July 31, 2014
City News Service
A pair of City Council members introduced a motion July 30 calling for a report from the Department of Water and Power on the water main break that flooded streets and inundated portions of the UCLA campus. The motion by Council President Herb Wesson and Councilman Paul Koretz, whose district includes the Westwood area, instructs the DWP to report on the status and cause of July 29th’s rupture and the water main's operational history and any prior physical integrity issues. It also calls for a report on the status of DWP's water infrastructure program and whether the ruptured main had been scheduled for repair or upgrade; steps that can be taken to reduce any damage or impact on the public and surrounding property, such as technology that can give advance warning of ruptures; and a report on the utility's long-term efforts to replace aging water system components and improve system reliability, including exploring a faster replacement schedule.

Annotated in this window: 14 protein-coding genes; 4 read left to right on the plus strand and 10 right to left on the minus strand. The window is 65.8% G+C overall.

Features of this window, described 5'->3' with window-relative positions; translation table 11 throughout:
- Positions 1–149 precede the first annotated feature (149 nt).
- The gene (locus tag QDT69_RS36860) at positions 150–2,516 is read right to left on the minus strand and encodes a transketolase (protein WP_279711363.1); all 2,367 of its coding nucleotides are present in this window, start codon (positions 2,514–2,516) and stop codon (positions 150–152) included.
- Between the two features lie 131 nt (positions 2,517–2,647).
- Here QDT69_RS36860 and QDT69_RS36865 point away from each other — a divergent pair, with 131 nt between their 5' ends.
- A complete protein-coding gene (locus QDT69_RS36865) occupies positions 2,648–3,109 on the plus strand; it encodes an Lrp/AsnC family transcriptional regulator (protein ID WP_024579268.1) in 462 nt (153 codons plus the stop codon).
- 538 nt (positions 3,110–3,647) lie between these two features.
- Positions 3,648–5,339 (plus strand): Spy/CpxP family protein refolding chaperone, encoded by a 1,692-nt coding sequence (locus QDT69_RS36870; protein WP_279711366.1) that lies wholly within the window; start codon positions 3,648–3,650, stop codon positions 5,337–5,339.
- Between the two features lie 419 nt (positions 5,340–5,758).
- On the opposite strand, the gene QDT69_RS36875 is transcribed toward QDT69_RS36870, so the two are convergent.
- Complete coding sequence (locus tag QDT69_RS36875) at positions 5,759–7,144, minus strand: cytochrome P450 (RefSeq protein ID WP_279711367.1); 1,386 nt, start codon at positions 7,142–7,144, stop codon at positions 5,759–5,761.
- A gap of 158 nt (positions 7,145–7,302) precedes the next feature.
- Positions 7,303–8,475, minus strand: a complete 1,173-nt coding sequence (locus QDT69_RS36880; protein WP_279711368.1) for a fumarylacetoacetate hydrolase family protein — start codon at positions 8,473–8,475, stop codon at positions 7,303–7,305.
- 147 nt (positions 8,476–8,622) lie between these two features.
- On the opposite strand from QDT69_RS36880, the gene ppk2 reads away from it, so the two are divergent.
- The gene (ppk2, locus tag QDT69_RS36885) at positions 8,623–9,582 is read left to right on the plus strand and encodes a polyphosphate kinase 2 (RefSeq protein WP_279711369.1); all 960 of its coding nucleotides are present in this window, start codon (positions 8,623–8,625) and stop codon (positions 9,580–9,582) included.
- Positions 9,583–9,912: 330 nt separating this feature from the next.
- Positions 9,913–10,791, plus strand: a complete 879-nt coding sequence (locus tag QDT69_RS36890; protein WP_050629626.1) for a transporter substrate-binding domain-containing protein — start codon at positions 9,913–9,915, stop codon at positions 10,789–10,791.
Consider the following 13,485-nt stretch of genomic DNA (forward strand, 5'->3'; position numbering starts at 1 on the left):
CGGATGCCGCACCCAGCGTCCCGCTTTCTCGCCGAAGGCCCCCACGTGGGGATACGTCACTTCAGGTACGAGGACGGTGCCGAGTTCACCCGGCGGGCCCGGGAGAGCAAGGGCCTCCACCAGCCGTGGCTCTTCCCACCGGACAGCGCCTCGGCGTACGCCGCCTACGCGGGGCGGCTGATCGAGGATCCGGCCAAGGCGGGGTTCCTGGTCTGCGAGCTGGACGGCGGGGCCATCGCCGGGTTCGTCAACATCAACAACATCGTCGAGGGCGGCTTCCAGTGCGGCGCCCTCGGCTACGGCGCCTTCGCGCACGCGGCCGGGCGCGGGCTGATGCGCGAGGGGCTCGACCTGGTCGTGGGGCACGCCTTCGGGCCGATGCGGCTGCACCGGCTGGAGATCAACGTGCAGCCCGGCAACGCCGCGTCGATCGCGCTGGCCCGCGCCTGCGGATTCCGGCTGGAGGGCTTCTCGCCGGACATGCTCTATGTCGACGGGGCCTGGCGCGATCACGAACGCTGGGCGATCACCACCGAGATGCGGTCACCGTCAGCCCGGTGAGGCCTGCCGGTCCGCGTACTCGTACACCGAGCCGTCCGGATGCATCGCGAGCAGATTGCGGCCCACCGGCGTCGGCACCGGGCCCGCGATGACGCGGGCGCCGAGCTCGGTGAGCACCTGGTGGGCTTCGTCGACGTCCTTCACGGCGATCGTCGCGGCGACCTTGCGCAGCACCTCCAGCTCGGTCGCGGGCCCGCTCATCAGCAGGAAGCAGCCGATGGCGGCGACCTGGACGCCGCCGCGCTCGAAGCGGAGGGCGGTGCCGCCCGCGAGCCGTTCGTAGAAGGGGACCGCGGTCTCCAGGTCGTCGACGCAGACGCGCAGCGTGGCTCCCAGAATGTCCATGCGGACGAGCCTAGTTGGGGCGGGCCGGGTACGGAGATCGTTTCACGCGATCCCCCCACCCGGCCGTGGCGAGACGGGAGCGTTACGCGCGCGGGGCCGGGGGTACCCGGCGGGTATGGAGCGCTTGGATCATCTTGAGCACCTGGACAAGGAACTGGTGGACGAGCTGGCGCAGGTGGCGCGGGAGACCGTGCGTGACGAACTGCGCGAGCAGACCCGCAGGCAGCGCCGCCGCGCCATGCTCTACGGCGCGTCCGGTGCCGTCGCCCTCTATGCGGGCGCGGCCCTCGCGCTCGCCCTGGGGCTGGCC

The motion will likely be heard later this week in the Energy and Environment Committee, chaired by Councilman Felipe Fuentes, Wesson said. Wesson and other city leaders visited the site of the ruptured water main Wednesday afternoon to assess the extent of the damage, consider the next steps and discuss efforts to replace the city's aging water-delivery infrastructure.
Wesson, who is acting mayor while Eric Garcetti is on vacation, said he will join fellow council members and DWP General Manager Marcie Edwards to inspect the sinkhole and damaged pipe. They also hope to meet with UCLA officials, he said. Wesson said during the visit, he plans to learn everything he can about the main break. He noted that the pipes are graded A-F based on their condition, and the one that broke may have been in the ``C or D category.''